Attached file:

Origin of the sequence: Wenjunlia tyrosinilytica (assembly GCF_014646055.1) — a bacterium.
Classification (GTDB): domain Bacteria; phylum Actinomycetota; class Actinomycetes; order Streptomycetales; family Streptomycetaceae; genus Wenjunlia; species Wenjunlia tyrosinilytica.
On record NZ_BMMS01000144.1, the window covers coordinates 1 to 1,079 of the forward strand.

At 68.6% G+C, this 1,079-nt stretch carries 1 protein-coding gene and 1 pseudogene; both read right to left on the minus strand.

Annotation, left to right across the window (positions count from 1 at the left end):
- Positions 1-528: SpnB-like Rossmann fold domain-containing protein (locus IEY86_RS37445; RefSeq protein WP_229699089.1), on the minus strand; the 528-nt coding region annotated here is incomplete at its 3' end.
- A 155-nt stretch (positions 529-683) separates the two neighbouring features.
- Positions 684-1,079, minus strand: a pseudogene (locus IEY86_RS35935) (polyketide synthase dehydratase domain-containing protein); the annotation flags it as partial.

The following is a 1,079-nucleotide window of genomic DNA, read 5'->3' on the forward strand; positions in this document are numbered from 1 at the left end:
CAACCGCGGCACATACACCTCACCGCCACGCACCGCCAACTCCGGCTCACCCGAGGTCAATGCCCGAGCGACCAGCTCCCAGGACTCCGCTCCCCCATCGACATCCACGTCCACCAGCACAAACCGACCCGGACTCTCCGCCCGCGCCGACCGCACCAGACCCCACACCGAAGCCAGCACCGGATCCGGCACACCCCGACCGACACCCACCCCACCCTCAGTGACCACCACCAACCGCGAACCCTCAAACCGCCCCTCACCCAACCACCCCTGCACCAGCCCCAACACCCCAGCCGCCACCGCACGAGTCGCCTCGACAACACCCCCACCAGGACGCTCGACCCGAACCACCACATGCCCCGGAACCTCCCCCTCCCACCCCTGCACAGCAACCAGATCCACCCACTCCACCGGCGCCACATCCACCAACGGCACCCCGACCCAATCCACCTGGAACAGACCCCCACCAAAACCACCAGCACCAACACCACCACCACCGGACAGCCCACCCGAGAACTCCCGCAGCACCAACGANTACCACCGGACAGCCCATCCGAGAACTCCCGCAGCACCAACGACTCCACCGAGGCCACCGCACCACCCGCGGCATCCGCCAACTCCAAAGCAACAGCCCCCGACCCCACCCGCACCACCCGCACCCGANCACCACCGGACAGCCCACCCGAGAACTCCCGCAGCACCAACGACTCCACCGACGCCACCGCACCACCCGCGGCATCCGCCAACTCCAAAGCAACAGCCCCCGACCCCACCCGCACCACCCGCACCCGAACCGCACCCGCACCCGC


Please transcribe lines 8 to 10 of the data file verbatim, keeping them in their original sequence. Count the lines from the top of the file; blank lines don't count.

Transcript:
- Positions 684-1,079, minus strand: a pseudogene (locus IEY86_RS35935) (polyketide synthase dehydratase domain-containing protein); the annotation flags it as partial.

The following is a 1,079-nucleotide window of genomic DNA, read 5'->3' on the forward strand; positions in this document are numbered from 1 at the left end:
CAACCGCGGCACATACACCTCACCGCCACGCACCGCCAACTCCGGCTCACCCGAGGTCAATGCCCGAGCGACCAGCTCCCAGGACTCCGCTCCCCCATCGACATCCACGTCCACCAGCACAAACCGACCCGGACTCTCCGCCCGCGCCGACCGCACCAGACCCCACACCGAAGCCAGCACCGGATCCGGCACACCCCGACCGACACCCACCCCACCCTCAGTGACCACCACCAACCGCGAACCCTCAAACCGCCCCTCACCCAACCACCCCTGCACCAGCCCCAACACCCCAGCCGCCACCGCACGAGTCGCCTCGACAACACCCCCACCAGGACGCTCGACCCGAACCACCACATGCCCCGGAACCTCCCCCTCCCACCCCTGCACAGCAACCAGATCCACCCACTCCACCGGCGCCACATCCACCAACGGCACCCCGACCCAATCCACCTGGAACAGACCCCCACCAAAACCACCAGCACCAACACCACCACCACCGGACAGCCCACCCGAGAACTCCCGCAGCACCAACGANTACCACCGGACAGCCCATCCGAGAACTCCCGCAGCACCAACGACTCCACCGAGGCCACCGCACCACCCGCGGCATCCGCCAACTCCAAAGCAACAGCCCCCGACCCCACCCGCACCACCCGCACCCGANCACCACCGGACAGCCCACCCGAGAACTCCCGCAGCACCAACGACTCCACCGACGCCACCGCACCACCCGCGGCATCCGCCAACTCCAAAGCAACAGCCCCCGACCCCACCCGCACCACCCGCACCCGAACCGCACCCGCACCCGC